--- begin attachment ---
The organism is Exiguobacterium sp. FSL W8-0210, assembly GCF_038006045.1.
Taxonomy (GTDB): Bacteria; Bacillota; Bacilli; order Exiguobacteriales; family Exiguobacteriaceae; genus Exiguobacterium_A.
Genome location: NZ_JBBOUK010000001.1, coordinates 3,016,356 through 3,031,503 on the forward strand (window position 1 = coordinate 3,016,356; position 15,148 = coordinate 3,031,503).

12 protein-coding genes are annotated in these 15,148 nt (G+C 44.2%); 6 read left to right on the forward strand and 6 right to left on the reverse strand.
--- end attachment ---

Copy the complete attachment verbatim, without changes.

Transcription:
The organism is Exiguobacterium sp. FSL W8-0210, assembly GCF_038006045.1.
Taxonomy (GTDB): Bacteria; Bacillota; Bacilli; order Exiguobacteriales; family Exiguobacteriaceae; genus Exiguobacterium_A.
Genome location: NZ_JBBOUK010000001.1, coordinates 3,016,356 through 3,031,503 on the forward strand (window position 1 = coordinate 3,016,356; position 15,148 = coordinate 3,031,503).

12 protein-coding genes are annotated in these 15,148 nt (G+C 44.2%); 6 read left to right on the forward strand and 6 right to left on the reverse strand.